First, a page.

A Dyslexic’s Experience

Eva Philips

A Dyslexic’s Experience is designed for users to face the challenges that individuals with language based learning disabilities encounter, by learning and writing with a new visual representation of the alphabet.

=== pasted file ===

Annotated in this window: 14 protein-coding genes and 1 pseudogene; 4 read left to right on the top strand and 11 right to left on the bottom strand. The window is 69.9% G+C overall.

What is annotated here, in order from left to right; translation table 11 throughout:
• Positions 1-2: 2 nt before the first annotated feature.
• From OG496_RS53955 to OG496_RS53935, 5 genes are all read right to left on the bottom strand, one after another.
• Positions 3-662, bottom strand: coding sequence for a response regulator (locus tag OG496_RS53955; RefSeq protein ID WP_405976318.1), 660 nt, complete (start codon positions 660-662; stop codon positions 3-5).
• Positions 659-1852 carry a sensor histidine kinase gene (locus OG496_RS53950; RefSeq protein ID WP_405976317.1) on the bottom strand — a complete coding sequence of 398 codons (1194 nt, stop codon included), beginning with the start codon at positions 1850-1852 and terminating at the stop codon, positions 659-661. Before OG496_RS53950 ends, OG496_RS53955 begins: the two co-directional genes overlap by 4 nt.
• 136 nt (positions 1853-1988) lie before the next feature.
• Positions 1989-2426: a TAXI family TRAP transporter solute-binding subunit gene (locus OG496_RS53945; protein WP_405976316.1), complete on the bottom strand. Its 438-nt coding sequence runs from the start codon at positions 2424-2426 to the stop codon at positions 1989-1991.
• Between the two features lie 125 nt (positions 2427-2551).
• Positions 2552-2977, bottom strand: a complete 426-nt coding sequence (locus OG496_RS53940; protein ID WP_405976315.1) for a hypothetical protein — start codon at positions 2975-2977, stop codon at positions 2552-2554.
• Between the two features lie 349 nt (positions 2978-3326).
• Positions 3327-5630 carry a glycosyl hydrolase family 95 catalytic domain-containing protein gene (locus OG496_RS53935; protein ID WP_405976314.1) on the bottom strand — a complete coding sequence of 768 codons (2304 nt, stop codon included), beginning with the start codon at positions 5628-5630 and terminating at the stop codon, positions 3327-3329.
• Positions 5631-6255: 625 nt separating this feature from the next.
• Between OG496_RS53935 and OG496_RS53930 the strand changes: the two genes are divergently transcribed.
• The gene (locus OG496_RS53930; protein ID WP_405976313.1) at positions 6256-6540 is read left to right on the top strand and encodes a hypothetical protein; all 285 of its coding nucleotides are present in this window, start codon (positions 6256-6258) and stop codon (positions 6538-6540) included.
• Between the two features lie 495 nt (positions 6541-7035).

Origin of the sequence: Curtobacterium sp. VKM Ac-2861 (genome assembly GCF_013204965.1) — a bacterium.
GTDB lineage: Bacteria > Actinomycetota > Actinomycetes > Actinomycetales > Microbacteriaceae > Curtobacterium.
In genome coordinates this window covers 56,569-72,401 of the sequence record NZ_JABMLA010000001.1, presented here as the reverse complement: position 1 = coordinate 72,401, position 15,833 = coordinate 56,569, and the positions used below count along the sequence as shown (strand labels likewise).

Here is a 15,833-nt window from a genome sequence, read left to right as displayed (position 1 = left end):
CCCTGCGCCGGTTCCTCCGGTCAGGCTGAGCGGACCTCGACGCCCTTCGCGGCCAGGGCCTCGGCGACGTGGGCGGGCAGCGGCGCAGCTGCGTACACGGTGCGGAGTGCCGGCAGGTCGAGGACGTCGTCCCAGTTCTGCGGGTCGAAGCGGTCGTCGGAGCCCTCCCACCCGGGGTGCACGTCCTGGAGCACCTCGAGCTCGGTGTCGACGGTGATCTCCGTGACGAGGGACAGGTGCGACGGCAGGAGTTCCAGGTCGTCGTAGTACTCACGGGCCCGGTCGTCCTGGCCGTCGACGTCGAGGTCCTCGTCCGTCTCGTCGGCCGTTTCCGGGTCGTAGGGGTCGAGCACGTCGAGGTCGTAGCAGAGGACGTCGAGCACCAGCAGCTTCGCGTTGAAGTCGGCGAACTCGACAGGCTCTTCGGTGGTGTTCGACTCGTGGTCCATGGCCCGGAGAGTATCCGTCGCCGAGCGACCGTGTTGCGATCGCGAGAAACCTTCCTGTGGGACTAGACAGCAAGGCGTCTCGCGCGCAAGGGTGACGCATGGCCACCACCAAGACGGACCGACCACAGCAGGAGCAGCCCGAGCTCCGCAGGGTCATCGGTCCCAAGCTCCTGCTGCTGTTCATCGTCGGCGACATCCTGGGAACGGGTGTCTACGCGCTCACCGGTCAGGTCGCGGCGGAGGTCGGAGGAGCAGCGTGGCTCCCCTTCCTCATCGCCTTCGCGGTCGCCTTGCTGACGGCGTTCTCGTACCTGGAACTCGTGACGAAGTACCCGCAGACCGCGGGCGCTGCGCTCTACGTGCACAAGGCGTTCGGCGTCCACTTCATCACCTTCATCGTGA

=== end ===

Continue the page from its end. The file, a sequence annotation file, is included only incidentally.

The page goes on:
One in five people have a language based learning disability, the most common of which is dyslexia. However, most of the population, even some dyslexics themselves, misunderstand the disability completely. Dyslexia effects the part of the brain that processes language and thus, most dyslexics have difficulty decoding sounds and relating them to letters. This slows their reading rate and makes spelling a challenge. A Dyslexic’s Experience is a project designed for anyone to understand this language processing barrier first hand. Throughout the interaction the user will learn and spell words using a visual representation of the alphabet designed by measuring the volume inputs of spoken letters and drawing circles with radii based on that input. The barrier between the user and this new alphabet is meant to recreate the challenges individuals with learning disabilities face. When the user scans a symbol from the visual alphabet in the ‘learn’ section of the board, the corresponding letter will play over the headphones. Requiring the users to learn the alphabet by matching the oral sounds of letters to the symbols is meant to highlight the difficulty dyslexics have decoding sounds. Once the user learns enough letters to make a word, they will scan the letters one at a time in the ‘write’ section of the board. As they scan, their word will be displayed on the screen and they can submit it into the library of words written by previous users. The symbols that make up the alphabet are purposely similar yet unique in order to make the interaction somewhat challenging. In conclusion, the user will gain a first hand experience of a dyslexic’s learning differences.


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